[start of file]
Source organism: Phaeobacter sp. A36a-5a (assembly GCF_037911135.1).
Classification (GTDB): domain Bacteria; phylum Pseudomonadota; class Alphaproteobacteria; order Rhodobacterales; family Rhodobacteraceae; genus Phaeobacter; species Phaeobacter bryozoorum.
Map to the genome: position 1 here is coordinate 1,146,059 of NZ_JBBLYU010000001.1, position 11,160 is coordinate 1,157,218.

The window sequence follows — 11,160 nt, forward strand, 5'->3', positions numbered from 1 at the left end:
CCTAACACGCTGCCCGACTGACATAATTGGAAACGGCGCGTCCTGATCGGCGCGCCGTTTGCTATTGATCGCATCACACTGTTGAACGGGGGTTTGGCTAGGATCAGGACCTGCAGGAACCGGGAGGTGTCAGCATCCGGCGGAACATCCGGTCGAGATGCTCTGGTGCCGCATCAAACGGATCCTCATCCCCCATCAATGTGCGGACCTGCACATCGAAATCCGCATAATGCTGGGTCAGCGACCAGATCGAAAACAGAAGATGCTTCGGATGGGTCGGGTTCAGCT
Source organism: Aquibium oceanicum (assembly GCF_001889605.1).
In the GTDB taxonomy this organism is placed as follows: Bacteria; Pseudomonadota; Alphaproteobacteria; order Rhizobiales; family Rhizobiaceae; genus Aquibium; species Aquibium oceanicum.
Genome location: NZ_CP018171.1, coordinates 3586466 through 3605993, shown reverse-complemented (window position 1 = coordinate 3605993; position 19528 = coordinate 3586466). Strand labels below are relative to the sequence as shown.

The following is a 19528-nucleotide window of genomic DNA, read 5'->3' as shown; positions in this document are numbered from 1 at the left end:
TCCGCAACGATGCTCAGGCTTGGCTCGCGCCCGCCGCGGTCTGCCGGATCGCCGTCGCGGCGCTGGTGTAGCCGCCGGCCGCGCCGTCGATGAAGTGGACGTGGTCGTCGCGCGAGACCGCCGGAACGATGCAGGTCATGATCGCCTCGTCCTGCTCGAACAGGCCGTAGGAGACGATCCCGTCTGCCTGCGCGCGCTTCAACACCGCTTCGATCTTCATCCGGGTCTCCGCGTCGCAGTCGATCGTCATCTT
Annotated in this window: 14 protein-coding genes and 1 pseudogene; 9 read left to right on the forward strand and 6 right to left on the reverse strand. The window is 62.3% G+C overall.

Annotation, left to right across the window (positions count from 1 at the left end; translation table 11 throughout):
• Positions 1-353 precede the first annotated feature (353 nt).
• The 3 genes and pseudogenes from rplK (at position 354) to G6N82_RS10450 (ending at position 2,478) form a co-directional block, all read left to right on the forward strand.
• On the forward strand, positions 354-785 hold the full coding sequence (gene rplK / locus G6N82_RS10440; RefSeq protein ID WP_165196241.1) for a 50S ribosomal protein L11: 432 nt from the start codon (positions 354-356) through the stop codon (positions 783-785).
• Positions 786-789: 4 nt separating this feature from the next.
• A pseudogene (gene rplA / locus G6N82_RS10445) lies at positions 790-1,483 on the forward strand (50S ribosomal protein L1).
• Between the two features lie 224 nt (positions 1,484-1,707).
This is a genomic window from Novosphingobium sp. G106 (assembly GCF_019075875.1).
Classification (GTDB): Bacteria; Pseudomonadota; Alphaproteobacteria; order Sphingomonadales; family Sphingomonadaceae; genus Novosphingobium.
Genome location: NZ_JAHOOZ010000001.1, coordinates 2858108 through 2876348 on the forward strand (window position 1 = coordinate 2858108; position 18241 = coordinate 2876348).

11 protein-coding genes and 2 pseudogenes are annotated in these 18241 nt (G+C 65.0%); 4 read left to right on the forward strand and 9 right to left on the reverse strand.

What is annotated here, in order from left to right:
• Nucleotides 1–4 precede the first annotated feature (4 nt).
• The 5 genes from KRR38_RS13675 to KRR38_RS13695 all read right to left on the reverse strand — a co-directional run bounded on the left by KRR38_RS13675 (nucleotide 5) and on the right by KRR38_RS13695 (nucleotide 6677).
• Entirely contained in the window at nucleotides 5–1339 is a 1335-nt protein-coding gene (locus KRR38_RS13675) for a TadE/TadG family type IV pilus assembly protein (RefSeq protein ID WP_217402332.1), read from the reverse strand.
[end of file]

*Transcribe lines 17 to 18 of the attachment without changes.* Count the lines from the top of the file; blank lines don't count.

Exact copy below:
• A pseudogene (gene rplA / locus G6N82_RS10445) lies at positions 790-1,483 on the forward strand (50S ribosomal protein L1).
• Between the two features lie 224 nt (positions 1,484-1,707).